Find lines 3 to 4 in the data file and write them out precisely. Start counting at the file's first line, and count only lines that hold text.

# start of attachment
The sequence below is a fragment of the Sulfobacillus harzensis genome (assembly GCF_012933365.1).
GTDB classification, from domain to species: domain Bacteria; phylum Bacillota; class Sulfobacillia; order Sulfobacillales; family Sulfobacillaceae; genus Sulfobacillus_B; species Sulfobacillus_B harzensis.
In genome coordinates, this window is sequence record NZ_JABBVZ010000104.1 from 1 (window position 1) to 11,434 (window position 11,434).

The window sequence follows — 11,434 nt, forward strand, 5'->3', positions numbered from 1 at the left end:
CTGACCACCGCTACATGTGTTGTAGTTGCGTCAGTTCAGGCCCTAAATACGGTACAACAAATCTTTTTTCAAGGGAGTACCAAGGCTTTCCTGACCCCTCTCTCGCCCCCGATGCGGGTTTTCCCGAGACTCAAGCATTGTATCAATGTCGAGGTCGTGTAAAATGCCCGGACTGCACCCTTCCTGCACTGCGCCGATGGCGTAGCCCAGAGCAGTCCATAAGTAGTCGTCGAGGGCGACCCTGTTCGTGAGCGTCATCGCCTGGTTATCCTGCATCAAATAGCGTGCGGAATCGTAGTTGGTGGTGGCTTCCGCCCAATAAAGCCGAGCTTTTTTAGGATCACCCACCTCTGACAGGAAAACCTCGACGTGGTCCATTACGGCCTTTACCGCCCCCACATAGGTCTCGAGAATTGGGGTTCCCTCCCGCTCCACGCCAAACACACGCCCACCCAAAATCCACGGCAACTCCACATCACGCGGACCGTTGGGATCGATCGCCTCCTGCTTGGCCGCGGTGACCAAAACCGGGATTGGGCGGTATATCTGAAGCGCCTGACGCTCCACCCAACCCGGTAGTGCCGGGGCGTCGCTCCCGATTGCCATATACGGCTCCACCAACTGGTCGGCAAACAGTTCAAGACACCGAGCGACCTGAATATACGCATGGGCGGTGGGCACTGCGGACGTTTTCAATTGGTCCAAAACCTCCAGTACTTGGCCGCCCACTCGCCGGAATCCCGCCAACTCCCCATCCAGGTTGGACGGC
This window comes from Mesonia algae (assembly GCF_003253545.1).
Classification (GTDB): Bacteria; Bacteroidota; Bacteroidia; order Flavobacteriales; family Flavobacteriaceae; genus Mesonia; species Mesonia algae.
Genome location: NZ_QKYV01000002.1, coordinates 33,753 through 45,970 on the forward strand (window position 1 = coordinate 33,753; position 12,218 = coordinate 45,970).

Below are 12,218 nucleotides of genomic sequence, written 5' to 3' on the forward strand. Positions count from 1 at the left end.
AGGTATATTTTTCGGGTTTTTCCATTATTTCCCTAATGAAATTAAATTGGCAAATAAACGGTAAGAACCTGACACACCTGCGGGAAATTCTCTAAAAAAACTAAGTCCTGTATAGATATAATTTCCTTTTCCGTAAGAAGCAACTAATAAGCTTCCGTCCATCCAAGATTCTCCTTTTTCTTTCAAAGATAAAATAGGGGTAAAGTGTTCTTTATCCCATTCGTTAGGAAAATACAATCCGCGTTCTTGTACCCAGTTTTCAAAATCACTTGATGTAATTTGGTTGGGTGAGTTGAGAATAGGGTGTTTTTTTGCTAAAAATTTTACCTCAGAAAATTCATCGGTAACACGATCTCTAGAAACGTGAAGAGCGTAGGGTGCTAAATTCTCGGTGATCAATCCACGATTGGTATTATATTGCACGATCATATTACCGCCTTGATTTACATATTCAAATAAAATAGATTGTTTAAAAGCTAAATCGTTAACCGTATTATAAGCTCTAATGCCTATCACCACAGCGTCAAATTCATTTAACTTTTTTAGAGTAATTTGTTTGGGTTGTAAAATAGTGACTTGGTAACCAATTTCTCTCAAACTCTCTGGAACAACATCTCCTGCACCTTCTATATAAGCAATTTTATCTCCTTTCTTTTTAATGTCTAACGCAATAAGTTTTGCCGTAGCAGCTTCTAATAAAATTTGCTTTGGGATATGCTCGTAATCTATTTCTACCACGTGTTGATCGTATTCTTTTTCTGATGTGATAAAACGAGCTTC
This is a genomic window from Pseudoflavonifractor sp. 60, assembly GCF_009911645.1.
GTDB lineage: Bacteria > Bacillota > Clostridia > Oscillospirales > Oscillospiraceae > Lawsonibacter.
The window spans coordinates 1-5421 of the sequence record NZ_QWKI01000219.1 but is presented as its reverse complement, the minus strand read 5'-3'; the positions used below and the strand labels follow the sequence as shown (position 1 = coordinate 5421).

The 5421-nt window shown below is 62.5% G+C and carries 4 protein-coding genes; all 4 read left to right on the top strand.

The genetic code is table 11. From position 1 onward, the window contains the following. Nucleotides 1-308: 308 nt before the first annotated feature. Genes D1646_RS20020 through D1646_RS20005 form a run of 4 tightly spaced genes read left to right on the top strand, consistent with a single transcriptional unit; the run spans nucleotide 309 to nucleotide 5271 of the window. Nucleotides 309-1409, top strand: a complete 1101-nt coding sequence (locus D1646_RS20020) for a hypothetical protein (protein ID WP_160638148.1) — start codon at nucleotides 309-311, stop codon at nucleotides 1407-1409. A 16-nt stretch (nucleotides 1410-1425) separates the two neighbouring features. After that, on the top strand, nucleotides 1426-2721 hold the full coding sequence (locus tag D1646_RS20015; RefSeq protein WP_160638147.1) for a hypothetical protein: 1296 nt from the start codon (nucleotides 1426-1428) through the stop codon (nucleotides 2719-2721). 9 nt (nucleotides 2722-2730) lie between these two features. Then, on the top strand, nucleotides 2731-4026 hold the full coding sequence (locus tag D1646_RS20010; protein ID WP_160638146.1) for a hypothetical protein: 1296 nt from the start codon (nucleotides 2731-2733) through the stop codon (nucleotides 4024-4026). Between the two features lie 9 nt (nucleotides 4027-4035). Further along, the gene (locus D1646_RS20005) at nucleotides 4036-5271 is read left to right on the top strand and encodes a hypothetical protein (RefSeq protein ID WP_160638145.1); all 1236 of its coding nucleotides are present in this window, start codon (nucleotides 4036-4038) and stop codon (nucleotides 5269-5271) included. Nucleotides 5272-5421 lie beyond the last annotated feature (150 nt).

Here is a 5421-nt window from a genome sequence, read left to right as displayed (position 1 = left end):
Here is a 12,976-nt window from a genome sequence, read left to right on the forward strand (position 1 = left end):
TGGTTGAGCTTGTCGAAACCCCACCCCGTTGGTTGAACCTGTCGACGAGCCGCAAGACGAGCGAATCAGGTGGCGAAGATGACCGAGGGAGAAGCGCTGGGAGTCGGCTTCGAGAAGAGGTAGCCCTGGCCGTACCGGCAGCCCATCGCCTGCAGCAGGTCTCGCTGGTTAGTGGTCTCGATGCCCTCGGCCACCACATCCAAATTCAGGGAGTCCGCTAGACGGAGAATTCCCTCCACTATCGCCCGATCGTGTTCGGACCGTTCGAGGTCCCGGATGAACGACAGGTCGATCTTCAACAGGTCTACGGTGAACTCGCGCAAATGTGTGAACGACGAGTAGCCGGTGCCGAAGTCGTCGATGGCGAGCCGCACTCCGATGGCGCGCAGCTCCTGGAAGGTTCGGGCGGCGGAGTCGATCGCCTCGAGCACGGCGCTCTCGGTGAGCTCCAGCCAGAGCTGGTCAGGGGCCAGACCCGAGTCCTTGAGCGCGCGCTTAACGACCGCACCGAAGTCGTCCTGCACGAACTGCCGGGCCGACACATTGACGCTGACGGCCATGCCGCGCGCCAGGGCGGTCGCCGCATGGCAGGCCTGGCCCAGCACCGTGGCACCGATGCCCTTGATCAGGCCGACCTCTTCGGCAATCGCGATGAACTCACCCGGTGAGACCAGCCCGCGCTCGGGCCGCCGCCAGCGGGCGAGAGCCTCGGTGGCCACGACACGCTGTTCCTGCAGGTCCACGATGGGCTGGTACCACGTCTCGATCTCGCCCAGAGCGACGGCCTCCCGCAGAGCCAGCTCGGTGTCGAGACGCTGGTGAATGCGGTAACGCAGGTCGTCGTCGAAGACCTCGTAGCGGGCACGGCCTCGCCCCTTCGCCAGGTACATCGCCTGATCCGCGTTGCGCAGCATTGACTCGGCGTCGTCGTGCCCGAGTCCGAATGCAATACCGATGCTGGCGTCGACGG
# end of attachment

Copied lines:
In genome coordinates, this window is sequence record NZ_JABBVZ010000104.1 from 1 (window position 1) to 11,434 (window position 11,434).

The window sequence follows — 11,434 nt, forward strand, 5'->3', positions numbered from 1 at the left end: